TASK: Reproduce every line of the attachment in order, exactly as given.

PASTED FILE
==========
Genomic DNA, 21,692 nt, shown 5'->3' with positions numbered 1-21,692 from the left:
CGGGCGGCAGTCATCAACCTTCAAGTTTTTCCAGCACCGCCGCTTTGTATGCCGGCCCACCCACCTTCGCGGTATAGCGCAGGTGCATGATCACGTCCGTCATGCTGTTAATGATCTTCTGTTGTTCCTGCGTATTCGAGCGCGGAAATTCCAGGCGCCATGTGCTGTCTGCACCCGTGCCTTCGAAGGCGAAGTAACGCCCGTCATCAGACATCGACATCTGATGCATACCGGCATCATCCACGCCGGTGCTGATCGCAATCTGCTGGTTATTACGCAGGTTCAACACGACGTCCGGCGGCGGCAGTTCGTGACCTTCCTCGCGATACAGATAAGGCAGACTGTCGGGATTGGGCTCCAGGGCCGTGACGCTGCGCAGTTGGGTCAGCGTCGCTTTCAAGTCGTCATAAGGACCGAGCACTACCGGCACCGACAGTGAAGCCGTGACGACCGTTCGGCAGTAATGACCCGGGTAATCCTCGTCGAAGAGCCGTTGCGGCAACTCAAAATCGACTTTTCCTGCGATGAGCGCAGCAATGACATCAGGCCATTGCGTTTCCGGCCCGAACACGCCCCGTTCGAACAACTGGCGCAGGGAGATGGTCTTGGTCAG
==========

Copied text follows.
Genomic DNA, 21,692 nt, shown 5'->3' with positions numbered 1-21,692 from the left:
CGGGCGGCAGTCATCAACCTTCAAGTTTTTCCAGCACCGCCGCTTTGTATGCCGGCCCACCCACCTTCGCGGTATAGCGCAGGTGCATGATCACGTCCGTCATGCTGTTAATGATCTTCTGTTGTTCCTGCGTATTCGAGCGCGGAAATTCCAGGCGCCATGTGCTGTCTGCACCCGTGCCTTCGAAGGCGAAGTAACGCCCGTCATCAGACATCGACATCTGATGCATACCGGCATCATCCACGCCGGTGCTGATCGCAATCTGCTGGTTATTACGCAGGTTCAACACGACGTCCGGCGGCGGCAGTTCGTGACCTTCCTCGCGATACAGATAAGGCAGACTGTCGGGATTGGGCTCCAGGGCCGTGACGCTGCGCAGTTGGGTCAGCGTCGCTTTCAAGTCGTCATAAGGACCGAGCACTACCGGCACCGACAGTGAAGCCGTGACGACCGTTCGGCAGTAATGACCCGGGTAATCCTCGTCGAAGAGCCGTTGCGGCAACTCAAAATCGACTTTTCCTGCGATGAGCGCAGCAATGACATCAGGCCATTGCGTTTCCGGCCCGAACACGCCCCGTTCGAACAACTGGCGCAGGGAGATGGTCTTGGTCAG